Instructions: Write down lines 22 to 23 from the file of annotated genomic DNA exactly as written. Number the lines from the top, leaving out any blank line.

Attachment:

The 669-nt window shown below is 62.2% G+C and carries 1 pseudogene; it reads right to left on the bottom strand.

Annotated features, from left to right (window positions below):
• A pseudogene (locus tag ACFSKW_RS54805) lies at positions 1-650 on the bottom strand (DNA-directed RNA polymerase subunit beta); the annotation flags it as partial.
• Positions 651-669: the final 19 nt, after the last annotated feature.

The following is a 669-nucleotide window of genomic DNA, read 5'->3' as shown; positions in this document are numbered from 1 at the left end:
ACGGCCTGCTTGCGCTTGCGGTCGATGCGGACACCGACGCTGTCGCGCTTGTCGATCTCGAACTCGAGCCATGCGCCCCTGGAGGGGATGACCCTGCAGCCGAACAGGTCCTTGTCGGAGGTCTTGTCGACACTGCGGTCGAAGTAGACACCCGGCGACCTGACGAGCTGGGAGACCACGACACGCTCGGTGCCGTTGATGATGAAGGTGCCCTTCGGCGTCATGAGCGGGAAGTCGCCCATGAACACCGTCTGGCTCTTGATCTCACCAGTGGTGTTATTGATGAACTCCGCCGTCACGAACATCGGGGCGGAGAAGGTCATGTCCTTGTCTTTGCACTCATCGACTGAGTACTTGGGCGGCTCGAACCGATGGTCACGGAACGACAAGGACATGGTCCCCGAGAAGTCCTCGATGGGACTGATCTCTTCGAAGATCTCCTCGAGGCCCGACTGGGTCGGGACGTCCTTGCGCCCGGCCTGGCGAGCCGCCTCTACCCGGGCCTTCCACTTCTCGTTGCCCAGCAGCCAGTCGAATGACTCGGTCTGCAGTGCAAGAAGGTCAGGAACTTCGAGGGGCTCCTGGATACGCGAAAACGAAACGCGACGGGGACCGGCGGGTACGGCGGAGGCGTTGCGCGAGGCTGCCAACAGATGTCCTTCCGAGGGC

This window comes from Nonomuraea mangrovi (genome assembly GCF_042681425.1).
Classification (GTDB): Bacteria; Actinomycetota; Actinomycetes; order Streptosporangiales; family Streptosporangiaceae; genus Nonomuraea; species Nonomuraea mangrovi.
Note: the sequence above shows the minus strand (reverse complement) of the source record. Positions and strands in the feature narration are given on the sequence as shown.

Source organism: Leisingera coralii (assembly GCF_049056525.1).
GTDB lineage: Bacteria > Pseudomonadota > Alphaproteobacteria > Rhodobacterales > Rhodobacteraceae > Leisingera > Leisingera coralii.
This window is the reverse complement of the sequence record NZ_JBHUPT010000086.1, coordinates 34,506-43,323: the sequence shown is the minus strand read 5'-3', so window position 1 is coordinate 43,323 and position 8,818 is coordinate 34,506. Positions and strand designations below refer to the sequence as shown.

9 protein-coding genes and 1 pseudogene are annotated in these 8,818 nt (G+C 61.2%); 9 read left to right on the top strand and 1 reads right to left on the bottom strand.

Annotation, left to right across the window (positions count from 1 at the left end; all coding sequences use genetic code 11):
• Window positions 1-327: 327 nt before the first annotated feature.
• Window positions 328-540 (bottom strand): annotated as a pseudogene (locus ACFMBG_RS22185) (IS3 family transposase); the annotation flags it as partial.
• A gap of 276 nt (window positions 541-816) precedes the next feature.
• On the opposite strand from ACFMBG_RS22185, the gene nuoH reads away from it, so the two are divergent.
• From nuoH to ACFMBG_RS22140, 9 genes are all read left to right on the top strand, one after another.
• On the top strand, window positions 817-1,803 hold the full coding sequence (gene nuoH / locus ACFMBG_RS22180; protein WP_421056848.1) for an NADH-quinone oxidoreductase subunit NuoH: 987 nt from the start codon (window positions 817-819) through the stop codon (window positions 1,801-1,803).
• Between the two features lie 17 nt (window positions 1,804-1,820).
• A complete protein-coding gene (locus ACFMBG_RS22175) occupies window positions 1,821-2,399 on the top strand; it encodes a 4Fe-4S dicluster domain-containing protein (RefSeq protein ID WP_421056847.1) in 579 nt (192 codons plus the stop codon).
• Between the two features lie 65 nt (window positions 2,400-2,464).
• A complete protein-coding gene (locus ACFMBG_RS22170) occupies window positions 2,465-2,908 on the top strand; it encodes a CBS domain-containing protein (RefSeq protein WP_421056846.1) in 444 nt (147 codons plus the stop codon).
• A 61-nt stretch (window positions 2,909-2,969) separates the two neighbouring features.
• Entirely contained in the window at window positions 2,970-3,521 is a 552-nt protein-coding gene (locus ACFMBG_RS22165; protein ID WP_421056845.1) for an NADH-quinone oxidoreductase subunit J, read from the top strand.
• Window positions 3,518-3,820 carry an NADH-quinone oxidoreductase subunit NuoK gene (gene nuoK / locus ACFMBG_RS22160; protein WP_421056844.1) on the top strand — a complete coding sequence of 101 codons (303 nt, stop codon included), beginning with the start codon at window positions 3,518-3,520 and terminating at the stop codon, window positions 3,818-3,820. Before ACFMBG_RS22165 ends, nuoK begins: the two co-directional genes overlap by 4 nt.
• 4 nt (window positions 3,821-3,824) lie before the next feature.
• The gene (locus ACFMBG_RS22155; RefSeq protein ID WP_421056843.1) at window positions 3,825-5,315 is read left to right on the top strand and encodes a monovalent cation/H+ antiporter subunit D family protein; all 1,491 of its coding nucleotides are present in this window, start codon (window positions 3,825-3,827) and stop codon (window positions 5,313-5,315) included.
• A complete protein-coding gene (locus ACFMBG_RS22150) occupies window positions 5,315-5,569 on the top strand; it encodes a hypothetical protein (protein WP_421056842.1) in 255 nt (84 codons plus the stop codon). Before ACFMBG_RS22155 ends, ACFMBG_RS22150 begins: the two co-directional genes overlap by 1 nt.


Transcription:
• A complete protein-coding gene (locus ACFMBG_RS22175) occupies window positions 1,821-2,399 on the top strand; it encodes a 4Fe-4S dicluster domain-containing protein (RefSeq protein ID WP_421056847.1) in 579 nt (192 codons plus the stop codon).
• Between the two features lie 65 nt (window positions 2,400-2,464).